Cons:  There are some loose ends that might bother some readers and the author could have done a lot more in the character development department.  Some of the main characters were very well developed, but others we knew little about.  Most annoying to me was how little the reader knows about the love interest by the end of the book, even though he was part of the story from very early on.  Of COURSE this book is part of a trilogy so I am thinking that the author will develop the characters more in the second book.

Best book I have read this year or not, I really am looking forward to reading the next one.  Book 2 in the Chemical Garden Trilogy is called FEVER and it just came out last week.  I am already on the waiting list at the Dallas Public Library and am excited to see what happens next!

P.S.  It was recently announced that WITHER is going to become a movie!  I love it when that happens with good YA books!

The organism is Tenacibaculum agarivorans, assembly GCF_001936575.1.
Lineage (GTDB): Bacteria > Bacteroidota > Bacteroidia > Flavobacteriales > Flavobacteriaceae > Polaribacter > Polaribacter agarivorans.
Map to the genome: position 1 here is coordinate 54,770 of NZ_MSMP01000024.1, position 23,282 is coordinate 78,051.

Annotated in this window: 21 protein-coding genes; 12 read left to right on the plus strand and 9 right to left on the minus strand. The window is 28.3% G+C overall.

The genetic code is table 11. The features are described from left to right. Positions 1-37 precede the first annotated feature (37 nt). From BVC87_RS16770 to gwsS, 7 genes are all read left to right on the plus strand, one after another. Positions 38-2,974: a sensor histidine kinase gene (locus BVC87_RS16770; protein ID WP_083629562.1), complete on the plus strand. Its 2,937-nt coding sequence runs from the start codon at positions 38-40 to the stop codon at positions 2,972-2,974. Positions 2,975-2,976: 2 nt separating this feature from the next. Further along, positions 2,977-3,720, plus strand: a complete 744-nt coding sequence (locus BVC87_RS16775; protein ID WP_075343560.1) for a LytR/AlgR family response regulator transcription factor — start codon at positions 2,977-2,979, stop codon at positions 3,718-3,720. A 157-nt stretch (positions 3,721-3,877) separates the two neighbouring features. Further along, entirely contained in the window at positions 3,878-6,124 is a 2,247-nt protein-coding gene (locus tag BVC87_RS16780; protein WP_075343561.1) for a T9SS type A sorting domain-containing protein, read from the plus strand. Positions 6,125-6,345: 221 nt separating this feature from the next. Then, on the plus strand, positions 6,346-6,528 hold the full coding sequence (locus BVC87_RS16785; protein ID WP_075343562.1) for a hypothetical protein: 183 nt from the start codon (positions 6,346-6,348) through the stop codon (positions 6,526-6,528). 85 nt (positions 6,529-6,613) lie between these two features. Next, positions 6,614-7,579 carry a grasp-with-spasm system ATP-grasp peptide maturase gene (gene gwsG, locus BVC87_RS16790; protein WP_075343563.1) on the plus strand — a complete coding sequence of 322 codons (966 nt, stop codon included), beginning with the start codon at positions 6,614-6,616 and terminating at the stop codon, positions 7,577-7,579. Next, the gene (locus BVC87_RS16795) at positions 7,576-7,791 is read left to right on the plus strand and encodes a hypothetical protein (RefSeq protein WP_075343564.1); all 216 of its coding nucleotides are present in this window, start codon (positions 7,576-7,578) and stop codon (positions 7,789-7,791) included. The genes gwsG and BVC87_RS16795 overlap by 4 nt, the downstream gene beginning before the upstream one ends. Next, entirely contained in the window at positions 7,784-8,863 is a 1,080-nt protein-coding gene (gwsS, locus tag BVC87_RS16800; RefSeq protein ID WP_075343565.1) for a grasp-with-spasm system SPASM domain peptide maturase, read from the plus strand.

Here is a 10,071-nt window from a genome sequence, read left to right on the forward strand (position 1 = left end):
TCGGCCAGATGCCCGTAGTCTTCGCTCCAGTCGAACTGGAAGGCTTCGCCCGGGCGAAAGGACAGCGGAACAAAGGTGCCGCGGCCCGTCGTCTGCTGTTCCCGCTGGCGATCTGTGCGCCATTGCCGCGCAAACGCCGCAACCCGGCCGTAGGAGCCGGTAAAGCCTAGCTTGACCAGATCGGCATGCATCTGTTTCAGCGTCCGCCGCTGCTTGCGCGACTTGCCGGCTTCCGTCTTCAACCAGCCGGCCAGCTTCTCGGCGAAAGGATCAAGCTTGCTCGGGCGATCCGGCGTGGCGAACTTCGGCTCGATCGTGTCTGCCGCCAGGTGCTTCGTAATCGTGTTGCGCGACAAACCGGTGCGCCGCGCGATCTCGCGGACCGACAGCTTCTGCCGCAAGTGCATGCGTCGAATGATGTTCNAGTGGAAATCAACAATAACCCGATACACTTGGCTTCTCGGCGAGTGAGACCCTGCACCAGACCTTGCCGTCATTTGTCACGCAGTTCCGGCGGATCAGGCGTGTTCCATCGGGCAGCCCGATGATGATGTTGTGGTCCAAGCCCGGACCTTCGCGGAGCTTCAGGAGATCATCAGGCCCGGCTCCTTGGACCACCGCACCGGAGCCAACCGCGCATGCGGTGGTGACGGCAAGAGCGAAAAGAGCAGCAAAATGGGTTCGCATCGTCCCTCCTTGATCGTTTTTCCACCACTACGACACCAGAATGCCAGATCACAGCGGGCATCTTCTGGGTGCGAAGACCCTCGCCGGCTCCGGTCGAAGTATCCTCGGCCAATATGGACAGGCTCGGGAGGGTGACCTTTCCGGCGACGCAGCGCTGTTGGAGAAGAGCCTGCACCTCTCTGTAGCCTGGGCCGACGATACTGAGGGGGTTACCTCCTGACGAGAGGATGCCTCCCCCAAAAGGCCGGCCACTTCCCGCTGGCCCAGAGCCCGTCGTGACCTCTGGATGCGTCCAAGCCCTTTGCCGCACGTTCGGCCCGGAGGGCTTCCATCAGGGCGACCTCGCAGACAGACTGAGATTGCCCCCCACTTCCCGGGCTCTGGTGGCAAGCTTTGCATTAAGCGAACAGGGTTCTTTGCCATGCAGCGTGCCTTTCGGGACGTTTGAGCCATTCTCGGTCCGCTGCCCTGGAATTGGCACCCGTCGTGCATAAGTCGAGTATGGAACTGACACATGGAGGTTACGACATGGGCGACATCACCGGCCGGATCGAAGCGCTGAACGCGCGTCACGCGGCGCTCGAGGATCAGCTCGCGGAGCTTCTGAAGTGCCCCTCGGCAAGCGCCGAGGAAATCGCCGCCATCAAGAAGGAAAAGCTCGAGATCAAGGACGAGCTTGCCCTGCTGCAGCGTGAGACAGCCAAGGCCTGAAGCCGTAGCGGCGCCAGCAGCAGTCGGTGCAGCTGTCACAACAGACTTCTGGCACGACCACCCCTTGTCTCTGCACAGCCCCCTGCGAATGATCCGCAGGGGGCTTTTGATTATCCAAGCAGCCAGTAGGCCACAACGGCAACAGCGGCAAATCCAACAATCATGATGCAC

Tuesday, February 14, 2012

Fall in Love With a Good Book


"Greeting card holiday" or not, chances are that you are in the mood for a good love story today.  Love was certainly on our minds this morning as we pulled this list of love stories just for you!

DELIRIUM by Lauren Oliver

Lena Haloway is content in her safe, government-managed society. She feels (mostly) relaxed about the future in which her husband and career will be decided, and looks forward to turning 18, when she’ll be cured of deliria, a.k.a. love. She tries not to think about her mother’s suicide (her last words to Lena were a forbidden “I love you”) or the supposed “Invalid” community made up of the uncured just beyond her Portland, Maine, border. There’s no real point—she believes her government knows how to best protect its people, and should do so at any cost. But 95 days before her cure, Lena meets Alex, a confident and mysterious young man who makes her heart flutter and her skin turn red-hot. As their romance blossoms, Lena begins to doubt the intentions of those in power, and fears that her world will turn gray should she submit to the procedure. In this powerful and beautifully written novel, Lauren Oliver, the bestselling author of Before I Fall, throws readers into a tightly controlled society where options don’t exist, and shows not only the lengths one will go for a chance at freedom, but also the true meaning of sacrifice. --Jessica Schein